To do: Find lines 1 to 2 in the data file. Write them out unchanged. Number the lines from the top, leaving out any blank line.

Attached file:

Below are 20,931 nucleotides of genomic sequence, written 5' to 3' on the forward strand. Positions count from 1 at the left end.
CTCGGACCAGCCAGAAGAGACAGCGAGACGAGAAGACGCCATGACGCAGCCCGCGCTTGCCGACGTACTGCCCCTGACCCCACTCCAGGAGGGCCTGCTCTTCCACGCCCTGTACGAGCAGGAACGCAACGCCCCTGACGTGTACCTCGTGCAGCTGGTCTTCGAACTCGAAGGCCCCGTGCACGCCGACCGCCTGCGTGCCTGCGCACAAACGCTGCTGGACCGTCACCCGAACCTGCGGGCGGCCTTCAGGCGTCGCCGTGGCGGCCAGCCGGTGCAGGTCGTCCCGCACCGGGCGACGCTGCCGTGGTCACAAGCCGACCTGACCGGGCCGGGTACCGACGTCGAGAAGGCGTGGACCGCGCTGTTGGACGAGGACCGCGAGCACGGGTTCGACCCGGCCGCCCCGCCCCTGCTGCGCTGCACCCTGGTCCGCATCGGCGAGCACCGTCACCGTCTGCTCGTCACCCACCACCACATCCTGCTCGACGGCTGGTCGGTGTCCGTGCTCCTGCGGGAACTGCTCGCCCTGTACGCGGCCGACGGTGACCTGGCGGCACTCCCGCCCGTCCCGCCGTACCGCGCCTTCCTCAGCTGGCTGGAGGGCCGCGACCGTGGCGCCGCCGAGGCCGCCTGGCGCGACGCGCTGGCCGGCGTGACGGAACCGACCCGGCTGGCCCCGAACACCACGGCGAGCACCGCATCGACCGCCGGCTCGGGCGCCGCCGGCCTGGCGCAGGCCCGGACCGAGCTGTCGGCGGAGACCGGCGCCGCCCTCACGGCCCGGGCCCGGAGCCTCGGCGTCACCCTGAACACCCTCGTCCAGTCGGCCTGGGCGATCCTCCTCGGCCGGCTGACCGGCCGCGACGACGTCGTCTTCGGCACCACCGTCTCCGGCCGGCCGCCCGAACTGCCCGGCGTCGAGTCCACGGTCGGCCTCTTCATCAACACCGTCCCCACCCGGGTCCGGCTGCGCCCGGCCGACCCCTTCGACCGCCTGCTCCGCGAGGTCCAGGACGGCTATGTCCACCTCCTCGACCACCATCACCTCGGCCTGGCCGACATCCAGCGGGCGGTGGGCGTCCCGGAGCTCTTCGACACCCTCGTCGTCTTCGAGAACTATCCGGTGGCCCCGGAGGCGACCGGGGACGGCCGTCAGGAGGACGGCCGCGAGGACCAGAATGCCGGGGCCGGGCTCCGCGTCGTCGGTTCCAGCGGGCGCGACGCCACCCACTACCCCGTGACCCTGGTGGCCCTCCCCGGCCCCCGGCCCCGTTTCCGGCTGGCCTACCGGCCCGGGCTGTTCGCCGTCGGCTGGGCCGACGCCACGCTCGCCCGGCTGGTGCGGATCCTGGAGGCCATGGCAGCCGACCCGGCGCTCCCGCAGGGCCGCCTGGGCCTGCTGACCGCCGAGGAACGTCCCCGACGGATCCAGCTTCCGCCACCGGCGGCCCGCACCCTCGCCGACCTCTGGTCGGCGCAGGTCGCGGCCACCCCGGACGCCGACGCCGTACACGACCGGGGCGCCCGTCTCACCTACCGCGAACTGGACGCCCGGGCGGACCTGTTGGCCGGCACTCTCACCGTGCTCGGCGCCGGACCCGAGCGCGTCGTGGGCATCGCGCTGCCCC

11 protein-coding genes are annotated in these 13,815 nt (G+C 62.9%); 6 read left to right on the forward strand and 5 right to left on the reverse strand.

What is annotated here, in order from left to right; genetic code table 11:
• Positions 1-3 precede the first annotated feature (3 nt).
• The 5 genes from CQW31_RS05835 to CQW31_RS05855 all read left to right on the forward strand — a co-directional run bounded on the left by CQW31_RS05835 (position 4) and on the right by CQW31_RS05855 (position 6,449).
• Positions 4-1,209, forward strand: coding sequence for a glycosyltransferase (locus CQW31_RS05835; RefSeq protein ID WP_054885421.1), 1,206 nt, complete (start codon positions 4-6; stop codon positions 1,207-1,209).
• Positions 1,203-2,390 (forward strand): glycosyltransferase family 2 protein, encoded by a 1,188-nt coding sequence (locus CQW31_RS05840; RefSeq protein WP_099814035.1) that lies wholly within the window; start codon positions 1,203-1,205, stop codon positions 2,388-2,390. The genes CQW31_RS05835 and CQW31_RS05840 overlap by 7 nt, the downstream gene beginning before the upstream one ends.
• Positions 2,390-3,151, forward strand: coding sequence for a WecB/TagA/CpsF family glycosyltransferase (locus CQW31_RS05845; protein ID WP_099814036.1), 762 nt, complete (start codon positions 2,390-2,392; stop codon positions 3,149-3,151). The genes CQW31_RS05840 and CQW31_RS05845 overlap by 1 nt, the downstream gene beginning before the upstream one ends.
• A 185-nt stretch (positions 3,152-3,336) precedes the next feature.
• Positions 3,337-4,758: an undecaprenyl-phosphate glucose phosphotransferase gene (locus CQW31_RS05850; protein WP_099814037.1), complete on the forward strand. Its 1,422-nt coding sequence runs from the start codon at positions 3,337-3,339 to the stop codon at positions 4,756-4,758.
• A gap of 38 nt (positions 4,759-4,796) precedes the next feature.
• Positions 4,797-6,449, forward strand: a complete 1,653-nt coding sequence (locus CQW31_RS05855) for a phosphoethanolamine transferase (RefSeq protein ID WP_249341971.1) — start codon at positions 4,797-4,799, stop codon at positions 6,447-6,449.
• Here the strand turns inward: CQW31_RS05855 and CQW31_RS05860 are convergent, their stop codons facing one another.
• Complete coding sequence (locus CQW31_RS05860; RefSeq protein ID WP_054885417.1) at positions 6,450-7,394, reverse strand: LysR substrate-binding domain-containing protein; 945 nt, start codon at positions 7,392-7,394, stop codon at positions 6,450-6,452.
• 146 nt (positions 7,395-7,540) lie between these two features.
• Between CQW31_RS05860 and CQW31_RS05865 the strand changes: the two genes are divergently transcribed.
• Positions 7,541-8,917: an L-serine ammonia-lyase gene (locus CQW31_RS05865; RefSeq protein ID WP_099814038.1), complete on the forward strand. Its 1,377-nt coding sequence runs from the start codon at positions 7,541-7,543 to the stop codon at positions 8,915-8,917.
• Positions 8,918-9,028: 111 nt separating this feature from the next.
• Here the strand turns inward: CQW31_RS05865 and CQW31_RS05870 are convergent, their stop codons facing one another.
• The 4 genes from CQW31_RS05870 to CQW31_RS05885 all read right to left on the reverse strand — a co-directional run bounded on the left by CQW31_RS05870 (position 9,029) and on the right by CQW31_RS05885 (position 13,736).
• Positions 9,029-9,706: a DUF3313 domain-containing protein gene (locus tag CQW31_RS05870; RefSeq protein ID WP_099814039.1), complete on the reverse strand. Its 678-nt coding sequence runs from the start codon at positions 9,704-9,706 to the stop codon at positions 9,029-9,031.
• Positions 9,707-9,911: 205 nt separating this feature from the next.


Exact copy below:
Below are 20,931 nucleotides of genomic sequence, written 5' to 3' on the forward strand. Positions count from 1 at the left end.
CTCGGACCAGCCAGAAGAGACAGCGAGACGAGAAGACGCCATGACGCAGCCCGCGCTTGCCGACGTACTGCCCCTGACCCCACTCCAGGAGGGCCTGCTCTTCCACGCCCTGTACGAGCAGGAACGCAACGCCCCTGACGTGTACCTCGTGCAGCTGGTCTTCGAACTCGAAGGCCCCGTGCACGCCGACCGCCTGCGTGCCTGCGCACAAACGCTGCTGGACCGTCACCCGAACCTGCGGGCGGCCTTCAGGCGTCGCCGTGGCGGCCAGCCGGTGCAGGTCGTCCCGCACCGGGCGACGCTGCCGTGGTCACAAGCCGACCTGACCGGGCCGGGTACCGACGTCGAGAAGGCGTGGACCGCGCTGTTGGACGAGGACCGCGAGCACGGGTTCGACCCGGCCGCCCCGCCCCTGCTGCGCTGCACCCTGGTCCGCATCGGCGAGCACCGTCACCGTCTGCTCGTCACCCACCACCACATCCTGCTCGACGGCTGGTCGGTGTCCGTGCTCCTGCGGGAACTGCTCGCCCTGTACGCGGCCGACGGTGACCTGGCGGCACTCCCGCCCGTCCCGCCGTACCGCGCCTTCCTCAGCTGGCTGGAGGGCCGCGACCGTGGCGCCGCCGAGGCCGCCTGGCGCGACGCGCTGGCCGGCGTGACGGAACCGACCCGGCTGGCCCCGAACACCACGGCGAGCACCGCATCGACCGCCGGCTCGGGCGCCGCCGGCCTGGCGCAGGCCCGGACCGAGCTGTCGGCGGAGACCGGCGCCGCCCTCACGGCCCGGGCCCGGAGCCTCGGCGTCACCCTGAACACCCTCGTCCAGTCGGCCTGGGCGATCCTCCTCGGCCGGCTGACCGGCCGCGACGACGTCGTCTTCGGCACCACCGTCTCCGGCCGGCCGCCCGAACTGCCCGGCGTCGAGTCCACGGTCGGCCTCTTCATCAACACCGTCCCCACCCGGGTCCGGCTGCGCCCGGCCGACCCCTTCGACCGCCTGCTCCGCGAGGTCCAGGACGGCTATGTCCACCTCCTCGACCACCATCACCTCGGCCTGGCCGACATCCAGCGGGCGGTGGGCGTCCCGGAGCTCTTCGACACCCTCGTCGTCTTCGAGAACTATCCGGTGGCCCCGGAGGCGACCGGGGACGGCCGTCAGGAGGACGGCCGCGAGGACCAGAATGCCGGGGCCGGGCTCCGCGTCGTCGGTTCCAGCGGGCGCGACGCCACCCACTACCCCGTGACCCTGGTGGCCCTCCCCGGCCCCCGGCCCCGTTTCCGGCTGGCCTACCGGCCCGGGCTGTTCGCCGTCGGCTGGGCCGACGCCACGCTCGCCCGGCTGGTGCGGATCCTGGAGGCCATGGCAGCCGACCCGGCGCTCCCGCAGGGCCGCCTGGGCCTGCTGACCGCCGAGGAACGTCCCCGACGGATCCAGCTTCCGCCACCGGCGGCCCGCACCCTCGCCGACCTCTGGTCGGCGCAGGTCGCGGCCACCCCGGACGCCGACGCCGTACACGACCGGGGCGCCCGTCTCACCTACCGCGAACTGGACGCCCGGGCGGACCTGTTGGCCGGCACTCTCACCGTGCTCGGCGCCGGACCCGAGCGCGTCGTGGGCATCGCGCTGCCCC